3. Liddle, Brantley, 2009. "Electricity intensity convergence in IEA/OECD countries: Aggregate and sectoral analysis," Energy Policy, Elsevier, vol. 37(4), pages 1470-1478, April.
    4. Henning, Dag & Trygg, Louise, 2008. "Reduction of electricity use in Swedish industry and its impact on national power supply and European CO2 emissions," Energy Policy, Elsevier, vol. 36(7), pages 2330-2350, July.
    5. Thijs ten Raa & José Manuel Rueda-Cantuche, 2009. "The Construction of Input–Output Coefficients Matrices in an Axiomatic Context: Some Further Considerations," World Scientific Book Chapters, in: Input–Output Economics: Theory And Applications Featuring Asian Economies, chapter 6, pages 77-101, World Scientific Publishing Co. Pte. Ltd..
    6. Manfred Lenzen & Lise-Lotte Pade & Jesper Munksgaard, 2004. "CO2 Multipliers in Multi-region Input-Output Models," Economic Systems Research, Taylor & Francis Journals, vol. 16(4), pages 391-412.
    7. Mette Wier, 1998. "Sources of Changes in Emissions from Energy: A Structural Decomposition Analysis," Economic Systems Research, Taylor & Francis Journals, vol. 10(2), pages 99-112.
    8. Roca, Jordi & Serrano, Monica, 2007. "Income growth and atmospheric pollution in Spain: An input-output approach," Ecological Economics, Elsevier, vol. 63(1), pages 230-242, June.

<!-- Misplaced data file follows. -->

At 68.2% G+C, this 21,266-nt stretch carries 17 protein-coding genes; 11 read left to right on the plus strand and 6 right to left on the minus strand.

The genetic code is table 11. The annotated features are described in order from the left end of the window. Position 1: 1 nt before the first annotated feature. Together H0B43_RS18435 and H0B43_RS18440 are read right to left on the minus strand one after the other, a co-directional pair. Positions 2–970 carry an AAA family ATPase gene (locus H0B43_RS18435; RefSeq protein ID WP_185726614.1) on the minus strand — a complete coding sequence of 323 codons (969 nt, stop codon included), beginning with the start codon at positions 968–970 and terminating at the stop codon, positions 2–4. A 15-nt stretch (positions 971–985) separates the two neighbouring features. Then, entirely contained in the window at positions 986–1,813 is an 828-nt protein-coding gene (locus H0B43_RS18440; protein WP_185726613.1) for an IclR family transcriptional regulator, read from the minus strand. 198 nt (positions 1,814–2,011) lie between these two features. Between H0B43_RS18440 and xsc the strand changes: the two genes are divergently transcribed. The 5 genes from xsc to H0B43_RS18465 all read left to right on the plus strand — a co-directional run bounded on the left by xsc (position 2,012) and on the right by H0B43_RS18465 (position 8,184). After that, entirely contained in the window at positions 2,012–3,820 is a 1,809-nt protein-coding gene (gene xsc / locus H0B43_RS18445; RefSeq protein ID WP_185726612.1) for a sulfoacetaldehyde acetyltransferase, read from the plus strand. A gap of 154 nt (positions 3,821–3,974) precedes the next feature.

9. Graham Treloar, 1997. "Extracting Embodied Energy Paths from Input-Output Tables: Towards an Input-Output-based Hybrid Energy Analysis Method," Economic Systems Research, Taylor & Francis Journals, vol. 9(4), pages 375-391.
    10. Mongelli, I. & Tassielli, G. & Notarnicola, B., 2006. "Global warming agreements, international trade and energy/carbon embodiments: an input-output approach to the Italian case," Energy Policy, Elsevier, vol. 34(1), pages 88-100, January.
    11. Sanchez-Choliz, Julio & Duarte, Rosa, 2004. "CO2 emissions embodied in international trade: evidence for Spain," Energy Policy, Elsevier, vol. 32(18), pages 1999-2005, December.
    12. Rutger Hoekstra & Marco Janssen, 2006. "Environmental responsibility and policy in a two-country dynamic input-output model," Economic Systems Research, Taylor & Francis Journals, vol. 18(1), pages 61-84.
    13. Tarancón Morán, Miguel Ángel & del Ri­o, Pablo & Albiñana, Fernando Callejas, 2008. "Tracking the genealogy of CO2 emissions in the electricity sector: An intersectoral approach applied to the Spanish case," Energy Policy, Elsevier, vol. 36(6), pages 1915-1926, June.